150 years ago today a Bureau of Colored Troops was ordered by the federal War Department:
ADJUTANT GENERAL’S OFFICE,
Washington, May 22, 1863.
I — A Bureau is established in the Adjutant General’s Office for the record of all matters relating to the organization of Colored Troops, An officer, will be assigned to the charge of the Bureau, with such number of clerks as may be designated by the Adjutant General. …
VI — Colored troops maybe accepted by companies, to be afterward consolidated in battalions and regiments by the Adjutant General. The regiments will be numbered seriatim, in the order in which they are raised, the numbers to be determined by the Adjutant General. They will be designated: “——Regiment of U. S. Colored Troops.” …
BY ORDER OF THE SECRETARY OF WAR:
E. D. TOWNSEND,
Assistant Adjutant General.
Charles William Foster, Jr. was the chief of the bureau. The U.S.C.T. designation replaced a bunch of state names.
Seven Score and Ten posted on the black soldiers’ concern that they be treated as prisoners of war by the South if captured (as opposed to being re-enslaved, for example).
Here’s some evidence that the Lincoln administration intended to treat the black troops as separate but equal in terms of pay and benefits and expected them to be treated the same as whites if captured.
From the Richmond Daily Dispatch May 15, 1863:
How negro soldiers are to be treated.
The following letter, from Gov. Andrew, of Massachusetts, is in reply to questions addressed to him by Mr. Downing, concerning the position of colored troops in respect to pay, equipments, bounty, and protection, compared to that of white volunteers.
Commonwealth of Massachusetts, Executive Department. Boston, March23, 1863.
Geo. T. Downing, Esq., N. Y.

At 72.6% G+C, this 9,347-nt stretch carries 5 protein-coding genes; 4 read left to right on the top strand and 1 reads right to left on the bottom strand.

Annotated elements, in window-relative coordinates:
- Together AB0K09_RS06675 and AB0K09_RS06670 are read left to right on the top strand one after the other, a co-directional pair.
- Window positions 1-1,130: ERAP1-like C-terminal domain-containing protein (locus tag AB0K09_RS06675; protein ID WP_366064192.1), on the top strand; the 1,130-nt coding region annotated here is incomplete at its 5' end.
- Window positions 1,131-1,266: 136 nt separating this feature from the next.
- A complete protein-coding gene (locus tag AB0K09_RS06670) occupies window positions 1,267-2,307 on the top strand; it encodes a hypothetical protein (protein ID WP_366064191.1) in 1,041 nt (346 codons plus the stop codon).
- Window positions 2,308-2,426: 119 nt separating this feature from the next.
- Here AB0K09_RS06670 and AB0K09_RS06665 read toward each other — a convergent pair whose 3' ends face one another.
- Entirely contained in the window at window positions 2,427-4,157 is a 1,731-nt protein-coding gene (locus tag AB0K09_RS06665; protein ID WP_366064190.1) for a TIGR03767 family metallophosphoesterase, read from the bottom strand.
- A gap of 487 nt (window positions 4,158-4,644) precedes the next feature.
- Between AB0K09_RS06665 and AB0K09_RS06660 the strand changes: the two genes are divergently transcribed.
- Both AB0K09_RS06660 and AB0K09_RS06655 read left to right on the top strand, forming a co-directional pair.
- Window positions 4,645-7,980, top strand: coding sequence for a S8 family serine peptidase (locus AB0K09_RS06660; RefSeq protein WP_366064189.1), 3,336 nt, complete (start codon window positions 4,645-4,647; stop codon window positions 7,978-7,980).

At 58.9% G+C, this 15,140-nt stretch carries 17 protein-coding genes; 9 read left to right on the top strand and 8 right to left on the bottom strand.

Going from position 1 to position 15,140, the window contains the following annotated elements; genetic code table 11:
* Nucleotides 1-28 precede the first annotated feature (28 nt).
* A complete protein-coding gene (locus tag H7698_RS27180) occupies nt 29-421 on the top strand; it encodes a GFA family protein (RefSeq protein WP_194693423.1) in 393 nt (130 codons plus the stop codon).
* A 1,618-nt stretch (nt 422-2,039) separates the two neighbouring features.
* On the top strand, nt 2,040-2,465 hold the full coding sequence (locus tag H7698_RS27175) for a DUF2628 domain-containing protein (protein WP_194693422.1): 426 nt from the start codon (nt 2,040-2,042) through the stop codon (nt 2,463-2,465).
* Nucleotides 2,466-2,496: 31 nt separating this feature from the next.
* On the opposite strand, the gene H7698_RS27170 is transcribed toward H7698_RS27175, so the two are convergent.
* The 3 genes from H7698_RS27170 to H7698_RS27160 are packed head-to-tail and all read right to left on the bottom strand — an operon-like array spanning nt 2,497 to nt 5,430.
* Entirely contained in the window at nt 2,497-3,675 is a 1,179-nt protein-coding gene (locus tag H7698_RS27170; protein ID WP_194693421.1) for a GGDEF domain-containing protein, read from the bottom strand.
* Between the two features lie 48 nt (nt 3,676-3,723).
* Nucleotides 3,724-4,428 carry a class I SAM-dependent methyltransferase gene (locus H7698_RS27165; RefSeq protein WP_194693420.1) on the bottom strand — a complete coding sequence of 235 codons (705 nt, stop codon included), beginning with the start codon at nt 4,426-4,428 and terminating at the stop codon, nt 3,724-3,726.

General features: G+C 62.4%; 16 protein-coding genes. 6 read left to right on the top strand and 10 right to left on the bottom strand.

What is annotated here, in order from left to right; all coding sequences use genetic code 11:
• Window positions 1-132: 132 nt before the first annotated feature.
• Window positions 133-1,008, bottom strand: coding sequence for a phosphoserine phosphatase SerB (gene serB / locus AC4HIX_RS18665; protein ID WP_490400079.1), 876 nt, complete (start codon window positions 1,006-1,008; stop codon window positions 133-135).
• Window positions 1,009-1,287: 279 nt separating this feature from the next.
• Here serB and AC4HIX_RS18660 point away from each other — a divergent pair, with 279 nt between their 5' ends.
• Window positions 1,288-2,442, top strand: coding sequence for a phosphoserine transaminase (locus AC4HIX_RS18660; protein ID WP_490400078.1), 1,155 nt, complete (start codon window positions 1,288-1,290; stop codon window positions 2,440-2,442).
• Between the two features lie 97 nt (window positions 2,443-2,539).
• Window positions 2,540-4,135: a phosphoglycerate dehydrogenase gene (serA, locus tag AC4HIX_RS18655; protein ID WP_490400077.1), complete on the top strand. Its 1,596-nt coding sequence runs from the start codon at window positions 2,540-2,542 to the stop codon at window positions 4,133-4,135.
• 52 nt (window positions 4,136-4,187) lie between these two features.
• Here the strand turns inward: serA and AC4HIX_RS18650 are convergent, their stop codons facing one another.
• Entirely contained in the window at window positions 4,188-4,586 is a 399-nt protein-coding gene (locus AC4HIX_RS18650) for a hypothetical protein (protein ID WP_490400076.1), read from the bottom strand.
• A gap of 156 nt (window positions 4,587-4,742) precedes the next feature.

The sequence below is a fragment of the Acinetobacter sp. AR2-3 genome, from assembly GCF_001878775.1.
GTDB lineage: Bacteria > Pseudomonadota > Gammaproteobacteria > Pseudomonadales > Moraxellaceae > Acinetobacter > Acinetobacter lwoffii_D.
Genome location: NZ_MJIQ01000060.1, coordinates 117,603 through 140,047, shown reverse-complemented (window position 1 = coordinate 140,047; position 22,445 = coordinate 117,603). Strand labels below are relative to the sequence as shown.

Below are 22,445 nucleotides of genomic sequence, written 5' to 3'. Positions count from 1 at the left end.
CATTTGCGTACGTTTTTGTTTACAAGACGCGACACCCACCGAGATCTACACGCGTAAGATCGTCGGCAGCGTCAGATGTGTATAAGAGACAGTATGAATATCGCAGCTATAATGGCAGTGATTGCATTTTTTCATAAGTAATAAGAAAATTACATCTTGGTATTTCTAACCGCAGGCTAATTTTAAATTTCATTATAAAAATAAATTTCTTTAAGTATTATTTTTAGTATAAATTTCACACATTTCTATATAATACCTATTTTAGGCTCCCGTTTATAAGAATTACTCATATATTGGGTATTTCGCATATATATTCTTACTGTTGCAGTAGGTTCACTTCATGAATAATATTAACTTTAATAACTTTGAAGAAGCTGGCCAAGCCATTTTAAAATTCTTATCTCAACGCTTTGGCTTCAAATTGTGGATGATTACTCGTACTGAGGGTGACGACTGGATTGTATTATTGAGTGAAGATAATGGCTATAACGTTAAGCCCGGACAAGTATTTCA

–In reply to your inquiries made as to the position of colored men who may be enlisted and mustered into the service of the United States, I would say that their position in respect to pay, equipments, bounty, or any aid and protection, when so mustered, will be precisely the same in every particular as that of any and all other volunteers.
I desire further to state to you, that when I was in Washington, on one occasion in an interview with Mr. Stanton, the Secretary of War, he stated, in the most emphatic manner, that he would never consent that free colored men should be accepted into the service, to serve as soldiers in the South, until he should be assured that the Government of the United States was prepared to guarantee and defend, to the last dollar and the last man, to these men all the rights, privileges and immunities that are given by the laws of civilized warfare to other soldiers. Their present acceptance and muster in as soldiers, pledges the honor of the nation in the same degree and to the same rights with all other troops. They will be soldiers of the Union–nothing less and nothing different. I believe they will earn for themselves an honorable fame, vindicating their race and redeeming their future from the aspersions of the past.
I am yours, truly,
John A. Andrew
At the National Archives points out “By the end of the Civil War, roughly 179,000 black men (10 percent of the Union Army) served as soldiers in the U.S. Army, and another 19,000 served in the Navy.”
The National Park Service provides a good overview of The Bureau of Colored Troops